Special Collections policies

Field Reading Room policies

The Field Reading Room is reserved for users of Special Collections and University Archives materials. Because the vast majority of the department's holdings are unique, rare, or extremely fragile, we ask patrons to help us preserve these materials for future scholars by following these special handling requirements:

  • Arrive with clean hands, washed with only soap and water. Lotions are to be avoided before handling materials as they contain harmful residues.
  • Special Collections materials do not circulate.
  • Food and drink are not permitted.
  • All personal belongings, except those necessary for research (such as single sheets of paper, pencils, cell phones, and laptop computers), should be placed in the reading room lockers. This includes coats, backpacks, three-ring binders, spiral bound notebooks, and laptop cases. Legal pads and laptop cases will also need to be placed inside a locker.
  • All books must be used in a foam cradle. A staff member will provide you with the appropriate cradle and book weights.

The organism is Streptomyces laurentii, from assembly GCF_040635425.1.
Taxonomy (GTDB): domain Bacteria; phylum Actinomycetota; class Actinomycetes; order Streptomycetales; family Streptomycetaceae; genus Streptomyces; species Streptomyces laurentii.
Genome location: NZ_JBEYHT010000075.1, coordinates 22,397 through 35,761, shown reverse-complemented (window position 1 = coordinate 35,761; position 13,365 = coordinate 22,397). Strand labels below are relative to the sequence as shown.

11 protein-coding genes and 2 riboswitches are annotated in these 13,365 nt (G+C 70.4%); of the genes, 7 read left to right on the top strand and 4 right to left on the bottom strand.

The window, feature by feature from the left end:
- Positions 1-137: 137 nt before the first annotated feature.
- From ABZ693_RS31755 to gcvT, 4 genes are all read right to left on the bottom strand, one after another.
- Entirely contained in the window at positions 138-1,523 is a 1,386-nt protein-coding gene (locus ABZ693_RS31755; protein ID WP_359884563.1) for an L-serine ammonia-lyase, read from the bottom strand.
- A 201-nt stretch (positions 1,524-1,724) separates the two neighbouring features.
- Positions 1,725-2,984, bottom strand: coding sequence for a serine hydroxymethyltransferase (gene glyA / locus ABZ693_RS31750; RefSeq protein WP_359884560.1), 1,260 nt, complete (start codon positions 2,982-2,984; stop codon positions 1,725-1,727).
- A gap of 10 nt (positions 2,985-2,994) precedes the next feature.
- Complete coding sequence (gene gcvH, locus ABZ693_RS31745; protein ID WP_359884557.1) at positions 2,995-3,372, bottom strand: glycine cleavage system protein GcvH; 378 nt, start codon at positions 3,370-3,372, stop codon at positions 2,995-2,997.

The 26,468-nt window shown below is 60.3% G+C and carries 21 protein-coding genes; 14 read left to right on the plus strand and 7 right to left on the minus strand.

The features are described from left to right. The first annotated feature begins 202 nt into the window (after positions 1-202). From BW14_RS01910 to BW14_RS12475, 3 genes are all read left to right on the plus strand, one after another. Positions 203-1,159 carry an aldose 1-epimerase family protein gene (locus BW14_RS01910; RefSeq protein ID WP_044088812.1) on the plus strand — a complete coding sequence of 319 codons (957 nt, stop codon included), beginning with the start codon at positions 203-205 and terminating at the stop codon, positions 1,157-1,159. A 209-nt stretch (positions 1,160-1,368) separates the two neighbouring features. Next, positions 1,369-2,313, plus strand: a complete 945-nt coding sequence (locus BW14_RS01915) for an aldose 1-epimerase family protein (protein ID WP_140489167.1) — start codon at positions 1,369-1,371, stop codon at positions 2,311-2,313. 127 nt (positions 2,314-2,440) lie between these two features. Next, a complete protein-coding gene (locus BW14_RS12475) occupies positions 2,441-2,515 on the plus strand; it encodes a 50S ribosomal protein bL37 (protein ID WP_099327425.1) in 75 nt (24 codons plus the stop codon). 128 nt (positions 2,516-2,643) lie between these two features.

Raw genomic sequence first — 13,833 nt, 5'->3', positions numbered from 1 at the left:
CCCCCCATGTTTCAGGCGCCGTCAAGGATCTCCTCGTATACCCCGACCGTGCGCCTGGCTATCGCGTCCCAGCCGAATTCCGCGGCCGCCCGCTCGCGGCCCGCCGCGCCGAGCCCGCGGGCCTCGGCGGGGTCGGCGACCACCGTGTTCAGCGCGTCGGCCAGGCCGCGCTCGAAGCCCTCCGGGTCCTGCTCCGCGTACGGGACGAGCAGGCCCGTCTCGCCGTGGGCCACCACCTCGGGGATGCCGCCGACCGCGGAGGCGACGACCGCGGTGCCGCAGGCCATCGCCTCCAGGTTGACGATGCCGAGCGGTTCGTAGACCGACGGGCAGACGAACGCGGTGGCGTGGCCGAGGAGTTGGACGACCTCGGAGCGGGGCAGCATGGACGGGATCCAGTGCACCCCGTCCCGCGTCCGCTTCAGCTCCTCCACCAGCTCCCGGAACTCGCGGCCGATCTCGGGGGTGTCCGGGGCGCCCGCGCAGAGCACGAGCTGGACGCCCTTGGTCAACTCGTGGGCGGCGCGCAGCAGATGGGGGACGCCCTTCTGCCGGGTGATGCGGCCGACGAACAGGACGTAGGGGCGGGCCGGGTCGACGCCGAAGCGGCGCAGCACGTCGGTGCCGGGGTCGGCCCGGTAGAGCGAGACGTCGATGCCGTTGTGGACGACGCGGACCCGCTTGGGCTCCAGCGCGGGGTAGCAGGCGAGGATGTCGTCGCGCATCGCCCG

• Manuscript and archival materials must lie flat on the tables; do not place items in your lap or hold them up. Do not rest objects or take notes on top of materials.
  • Nitrile gloves may be required to handle some of our materials, particularly negatives, photographs, metal objects, and prints. A staff member will provide a pair for you. Our gloves are both latex and powder free.
  • Photography is allowed; however, there is a strict protocol for following procedures which will be explained at the Reading Room desk.
  • Personal copiers and scanners are not allowed.
  • Researchers are allowed to view five books at one time.
  • Researchers are allowed to use one box and one folder from the box at a time. Please take care to keep the documents in the file in the order in which you found them.
  • The use of cell phones (other than for photography) is prohibited.

Duplication

Scanning is done by Special Collections staff only. Staff will decline scanning requests if the materials are fragile or may be damaged by the duplication process.